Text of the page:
Warfield plays middleman in regional sewer dispute

Warfield is letting its neighbouring communities decide the next step to take on reaching a regional sewer agreement.

Warfield is letting its neighbouring communities decide the next step to take on reaching a regional sewer agreement after a mediator weighed into the service review.

The village received a report by consultant George Paul of Community Solutions Incorporated that looked to give the three partners  – Trail, Warfield and Rossland – an unbiased opinion on how to resolve a review on cost apportionment that was completed two years ago.

“Warfield has just been totally cooperative, either way we’re not picking sides, they got to work it out,” said village Mayor Bert Crockett. “(George Paul) didn’t take anybody’s side, either, he just looked at the picture and where this thing has gone and said this is just childish, he didn’t say that, but I’m saying it.”

Trail is paying close to 70 per cent of the regional budget following a formula created in the late 1960s, which is based mostly on population and projected growth. Paul calls this formula “flawed,” as it is in no way reflective of the growth that actually occurred.

“The actual population of Trail is less than 44 per cent of the estimate made more than 40 years ago, while the populations of Warfield and Rossland are between 57 and 65 per cent of the estimates,” he noted. “While it was expected that the population of the service area would grow by over 50 per cent over the forty-year period, it actually declined by 25 per cent.”

Recommendations to either move to a new formula based on 50 per cent population and 50 per cent water consumption or just population were made but neither received a green light from Rossland.

Hence Paul has asked the parties to consider four options: remain status quo; that Trail reinitiates a second service review and if unsatisfied, initiates a service withdrawal; that all parties agree the matter should be submitted to binding arbitration; or one of the parties applies for the dispute be directed to binding arbitration.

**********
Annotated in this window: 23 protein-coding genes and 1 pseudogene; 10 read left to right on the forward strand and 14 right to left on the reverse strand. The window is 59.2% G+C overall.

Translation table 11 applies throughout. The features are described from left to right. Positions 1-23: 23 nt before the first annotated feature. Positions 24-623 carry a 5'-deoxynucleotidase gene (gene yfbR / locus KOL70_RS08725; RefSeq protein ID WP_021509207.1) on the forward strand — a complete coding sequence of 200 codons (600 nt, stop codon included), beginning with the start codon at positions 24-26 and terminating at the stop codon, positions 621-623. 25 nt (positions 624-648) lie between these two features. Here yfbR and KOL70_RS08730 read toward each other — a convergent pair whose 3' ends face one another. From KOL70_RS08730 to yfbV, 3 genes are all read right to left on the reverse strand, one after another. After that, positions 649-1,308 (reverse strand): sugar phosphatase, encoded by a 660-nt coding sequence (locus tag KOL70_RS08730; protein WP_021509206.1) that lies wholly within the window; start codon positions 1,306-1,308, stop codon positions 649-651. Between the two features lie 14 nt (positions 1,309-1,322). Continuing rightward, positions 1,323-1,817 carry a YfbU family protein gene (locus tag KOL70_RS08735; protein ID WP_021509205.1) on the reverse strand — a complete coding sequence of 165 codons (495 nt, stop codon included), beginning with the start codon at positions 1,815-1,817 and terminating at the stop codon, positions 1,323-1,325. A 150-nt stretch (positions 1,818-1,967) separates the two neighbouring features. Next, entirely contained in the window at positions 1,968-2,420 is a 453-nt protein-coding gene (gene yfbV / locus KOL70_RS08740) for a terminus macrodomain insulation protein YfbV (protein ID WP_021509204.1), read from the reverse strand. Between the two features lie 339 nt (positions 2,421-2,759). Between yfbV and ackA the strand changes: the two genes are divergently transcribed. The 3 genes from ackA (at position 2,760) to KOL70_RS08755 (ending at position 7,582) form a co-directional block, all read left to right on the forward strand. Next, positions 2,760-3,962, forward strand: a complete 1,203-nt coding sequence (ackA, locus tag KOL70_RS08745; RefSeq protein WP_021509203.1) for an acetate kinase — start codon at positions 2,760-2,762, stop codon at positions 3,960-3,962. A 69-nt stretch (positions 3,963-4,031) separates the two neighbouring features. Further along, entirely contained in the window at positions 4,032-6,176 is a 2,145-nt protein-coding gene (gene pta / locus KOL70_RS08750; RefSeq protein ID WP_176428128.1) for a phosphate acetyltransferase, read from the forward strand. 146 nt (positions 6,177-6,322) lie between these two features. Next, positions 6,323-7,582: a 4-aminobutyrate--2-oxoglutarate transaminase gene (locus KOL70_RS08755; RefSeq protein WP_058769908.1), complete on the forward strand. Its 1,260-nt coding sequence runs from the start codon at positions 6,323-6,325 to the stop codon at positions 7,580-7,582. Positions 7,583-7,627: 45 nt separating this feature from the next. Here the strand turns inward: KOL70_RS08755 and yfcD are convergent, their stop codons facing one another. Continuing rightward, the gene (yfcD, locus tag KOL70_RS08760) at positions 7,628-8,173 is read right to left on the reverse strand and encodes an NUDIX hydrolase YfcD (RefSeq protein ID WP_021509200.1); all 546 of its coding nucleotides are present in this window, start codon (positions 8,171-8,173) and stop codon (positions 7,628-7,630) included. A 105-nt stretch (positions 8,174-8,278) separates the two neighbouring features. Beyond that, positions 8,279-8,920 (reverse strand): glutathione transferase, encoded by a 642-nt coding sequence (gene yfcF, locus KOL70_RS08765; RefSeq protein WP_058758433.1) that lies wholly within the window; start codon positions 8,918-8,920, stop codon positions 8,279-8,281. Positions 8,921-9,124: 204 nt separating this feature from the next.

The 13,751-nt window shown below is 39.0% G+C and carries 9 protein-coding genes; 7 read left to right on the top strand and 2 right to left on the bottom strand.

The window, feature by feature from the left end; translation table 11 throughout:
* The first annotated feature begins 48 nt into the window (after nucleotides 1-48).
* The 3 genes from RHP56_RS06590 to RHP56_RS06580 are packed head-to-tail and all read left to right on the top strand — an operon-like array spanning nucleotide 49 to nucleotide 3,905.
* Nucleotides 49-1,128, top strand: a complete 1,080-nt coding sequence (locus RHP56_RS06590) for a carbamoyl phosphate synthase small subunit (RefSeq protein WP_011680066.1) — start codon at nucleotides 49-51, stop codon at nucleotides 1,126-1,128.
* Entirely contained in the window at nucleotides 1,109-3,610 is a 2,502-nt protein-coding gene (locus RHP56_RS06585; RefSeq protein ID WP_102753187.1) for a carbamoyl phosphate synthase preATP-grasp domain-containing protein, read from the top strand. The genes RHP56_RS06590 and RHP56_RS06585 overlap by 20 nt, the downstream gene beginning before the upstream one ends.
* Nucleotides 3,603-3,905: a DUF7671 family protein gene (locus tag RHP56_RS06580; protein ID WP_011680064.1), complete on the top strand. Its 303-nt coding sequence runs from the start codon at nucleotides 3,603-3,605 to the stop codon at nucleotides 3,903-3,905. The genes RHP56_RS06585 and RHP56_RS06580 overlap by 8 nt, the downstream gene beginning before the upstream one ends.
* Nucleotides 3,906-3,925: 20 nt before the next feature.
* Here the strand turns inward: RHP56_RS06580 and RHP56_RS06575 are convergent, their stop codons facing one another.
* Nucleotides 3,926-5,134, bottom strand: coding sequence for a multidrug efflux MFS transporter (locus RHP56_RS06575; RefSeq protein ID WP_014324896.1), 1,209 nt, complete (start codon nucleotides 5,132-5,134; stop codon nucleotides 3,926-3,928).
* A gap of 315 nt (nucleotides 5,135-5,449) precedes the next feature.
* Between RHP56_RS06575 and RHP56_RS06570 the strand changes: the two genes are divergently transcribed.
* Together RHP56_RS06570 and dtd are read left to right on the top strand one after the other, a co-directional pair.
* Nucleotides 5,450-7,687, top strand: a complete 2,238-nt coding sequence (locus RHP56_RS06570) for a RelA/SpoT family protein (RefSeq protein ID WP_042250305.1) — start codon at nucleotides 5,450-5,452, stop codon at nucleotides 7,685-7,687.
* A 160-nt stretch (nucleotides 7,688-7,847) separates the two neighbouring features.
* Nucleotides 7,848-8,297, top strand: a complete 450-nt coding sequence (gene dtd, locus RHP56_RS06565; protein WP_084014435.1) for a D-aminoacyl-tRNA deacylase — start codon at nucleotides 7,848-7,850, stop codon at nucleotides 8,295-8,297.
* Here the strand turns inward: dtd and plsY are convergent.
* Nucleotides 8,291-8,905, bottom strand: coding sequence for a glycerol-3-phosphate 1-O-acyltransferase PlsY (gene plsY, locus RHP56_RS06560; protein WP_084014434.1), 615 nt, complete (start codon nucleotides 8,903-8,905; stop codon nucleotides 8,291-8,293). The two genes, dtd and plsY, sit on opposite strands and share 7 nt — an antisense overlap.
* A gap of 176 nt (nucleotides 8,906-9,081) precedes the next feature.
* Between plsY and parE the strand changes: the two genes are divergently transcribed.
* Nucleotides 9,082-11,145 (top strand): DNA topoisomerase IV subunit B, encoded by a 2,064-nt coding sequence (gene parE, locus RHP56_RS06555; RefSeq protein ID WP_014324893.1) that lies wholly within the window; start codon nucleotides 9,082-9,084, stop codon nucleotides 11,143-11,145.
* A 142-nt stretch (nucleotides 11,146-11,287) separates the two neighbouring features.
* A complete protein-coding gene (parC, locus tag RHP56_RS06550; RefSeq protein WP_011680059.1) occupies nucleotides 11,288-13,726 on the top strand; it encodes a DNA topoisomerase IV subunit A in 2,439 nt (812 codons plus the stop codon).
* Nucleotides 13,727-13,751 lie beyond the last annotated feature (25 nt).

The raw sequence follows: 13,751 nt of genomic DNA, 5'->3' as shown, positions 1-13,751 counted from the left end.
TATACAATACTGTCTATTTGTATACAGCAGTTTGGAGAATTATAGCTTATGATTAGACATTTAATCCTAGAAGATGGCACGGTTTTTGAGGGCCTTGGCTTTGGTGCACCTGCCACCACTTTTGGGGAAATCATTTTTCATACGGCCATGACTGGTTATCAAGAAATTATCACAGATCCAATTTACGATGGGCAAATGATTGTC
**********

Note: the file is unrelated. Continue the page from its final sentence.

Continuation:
“This dispute has gone on long enough. It is affecting the relationships between the parties in numerous different and unhealthy ways,” wrote

Paul in his closing remarks. “It is a shame that in this instance local government cooperation has disintegrated to such a degree that a third party is needed to determine the future structure of this service, but I see no other solution.”

Warfield councillor Jim Nelson was glad to see the president of Community Solutions Incorporated tell it like it is and hopes the other communities will take his findings and come back to the table willing to work hard at finding common ground.

“Certainly with the conclusion here, I would feel pretty humble about the whole thing if I was the other two parties,” he said at last week’s village council meeting. “This man has got a lot of intestinal fortitude to lay it on the line the way he sees it. I think it’s maybe just about time.”

If Crockett had his way, the parties would have skipped mediation all together and slipped into Phase 2 of the sewer review, which starts up in January.

At this time, the cost and feasibility of either updating the regional sewer plant or moving to a new location will be looked at and a new formula will have to be considered again to accommodate the Beaver Valley into the service.

Provincial regulations mandate that municipalities upgrade municipal sewer systems to secondary treatment by 2019, otherwise face heavy fines.

The regional sewer treatment plant in Waneta provides a primary level of treatment that removes solids and adds chlorine to effluent – the minimum level of treatment, and is the only plant in the province still in operation at that level.

Rossland Mayor Greg Granstrom would not provide comment at this time, as his team had yet to receive the report in council chambers while Trail has looked at the report in a closed session and will bring it back to the table Dec. 19, where council could decide to go public on its position.

“He reaffirmed I think what’s been said all the way a long as far as what Trail’s position has been,” said city administrator David Perehudoff. “The way the costs are portioned aren’t fair.”

The report has to hit the table before the Regional District of Kootenay Boundary can recommend a course of action for its service, according to regional administrator John MacLean, who suspects the board will be asked to seek binding arbitration at its next meeting in January.